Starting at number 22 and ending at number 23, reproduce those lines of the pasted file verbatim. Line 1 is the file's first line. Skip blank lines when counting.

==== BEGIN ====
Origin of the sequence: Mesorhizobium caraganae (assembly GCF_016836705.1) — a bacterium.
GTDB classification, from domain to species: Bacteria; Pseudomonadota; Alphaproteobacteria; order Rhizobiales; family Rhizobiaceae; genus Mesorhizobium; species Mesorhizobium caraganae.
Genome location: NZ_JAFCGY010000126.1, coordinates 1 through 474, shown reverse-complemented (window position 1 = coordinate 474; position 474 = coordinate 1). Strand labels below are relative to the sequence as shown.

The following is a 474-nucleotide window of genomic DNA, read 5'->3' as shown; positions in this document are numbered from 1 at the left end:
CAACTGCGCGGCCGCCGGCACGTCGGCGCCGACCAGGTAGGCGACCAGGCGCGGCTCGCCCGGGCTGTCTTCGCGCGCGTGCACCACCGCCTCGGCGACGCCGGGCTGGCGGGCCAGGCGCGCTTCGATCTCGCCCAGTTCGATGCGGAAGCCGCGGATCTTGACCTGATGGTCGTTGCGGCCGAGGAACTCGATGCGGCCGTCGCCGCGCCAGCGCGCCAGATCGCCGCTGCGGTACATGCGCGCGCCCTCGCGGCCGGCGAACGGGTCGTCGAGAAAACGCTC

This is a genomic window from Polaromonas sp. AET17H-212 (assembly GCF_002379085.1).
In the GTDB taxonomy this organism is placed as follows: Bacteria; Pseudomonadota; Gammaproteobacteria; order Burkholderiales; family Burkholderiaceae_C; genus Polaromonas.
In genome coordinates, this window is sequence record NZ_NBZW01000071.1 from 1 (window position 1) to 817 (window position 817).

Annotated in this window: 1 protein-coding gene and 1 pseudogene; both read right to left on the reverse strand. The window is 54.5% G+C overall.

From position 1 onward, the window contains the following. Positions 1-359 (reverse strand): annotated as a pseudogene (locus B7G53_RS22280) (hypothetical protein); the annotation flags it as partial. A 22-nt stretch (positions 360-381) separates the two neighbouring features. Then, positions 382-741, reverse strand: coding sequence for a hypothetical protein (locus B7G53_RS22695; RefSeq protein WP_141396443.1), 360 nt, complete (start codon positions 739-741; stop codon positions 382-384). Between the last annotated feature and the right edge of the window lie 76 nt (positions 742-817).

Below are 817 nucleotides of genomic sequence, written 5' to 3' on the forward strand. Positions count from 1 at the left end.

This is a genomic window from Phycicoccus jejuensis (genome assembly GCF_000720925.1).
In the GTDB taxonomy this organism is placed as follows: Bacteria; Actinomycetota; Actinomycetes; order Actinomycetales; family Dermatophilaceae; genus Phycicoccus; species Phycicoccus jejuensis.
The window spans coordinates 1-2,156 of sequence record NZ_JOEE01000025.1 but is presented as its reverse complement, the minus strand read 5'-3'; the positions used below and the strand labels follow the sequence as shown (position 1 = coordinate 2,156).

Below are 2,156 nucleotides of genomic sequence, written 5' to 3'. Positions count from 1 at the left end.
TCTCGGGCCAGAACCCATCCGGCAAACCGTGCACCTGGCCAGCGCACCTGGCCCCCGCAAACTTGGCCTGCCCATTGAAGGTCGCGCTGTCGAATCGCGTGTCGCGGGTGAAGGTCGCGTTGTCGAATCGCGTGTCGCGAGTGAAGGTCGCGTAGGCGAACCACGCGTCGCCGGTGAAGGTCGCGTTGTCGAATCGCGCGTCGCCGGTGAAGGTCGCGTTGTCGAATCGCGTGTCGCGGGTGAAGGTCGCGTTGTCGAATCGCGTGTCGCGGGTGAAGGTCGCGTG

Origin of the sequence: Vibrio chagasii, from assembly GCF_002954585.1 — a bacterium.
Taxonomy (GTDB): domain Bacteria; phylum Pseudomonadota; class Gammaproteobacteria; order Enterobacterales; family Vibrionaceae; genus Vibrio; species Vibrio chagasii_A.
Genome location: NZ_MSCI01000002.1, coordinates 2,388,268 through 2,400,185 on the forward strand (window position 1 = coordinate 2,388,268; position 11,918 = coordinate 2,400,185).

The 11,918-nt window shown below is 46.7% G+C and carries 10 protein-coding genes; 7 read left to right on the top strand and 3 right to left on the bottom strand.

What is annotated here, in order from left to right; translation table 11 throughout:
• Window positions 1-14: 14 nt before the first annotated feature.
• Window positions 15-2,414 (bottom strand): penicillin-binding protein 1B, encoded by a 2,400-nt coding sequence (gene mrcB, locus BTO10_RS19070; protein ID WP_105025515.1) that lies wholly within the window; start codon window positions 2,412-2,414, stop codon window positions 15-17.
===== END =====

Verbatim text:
• Window positions 1-14: 14 nt before the first annotated feature.
• Window positions 15-2,414 (bottom strand): penicillin-binding protein 1B, encoded by a 2,400-nt coding sequence (gene mrcB, locus BTO10_RS19070; protein ID WP_105025515.1) that lies wholly within the window; start codon window positions 2,412-2,414, stop codon window positions 15-17.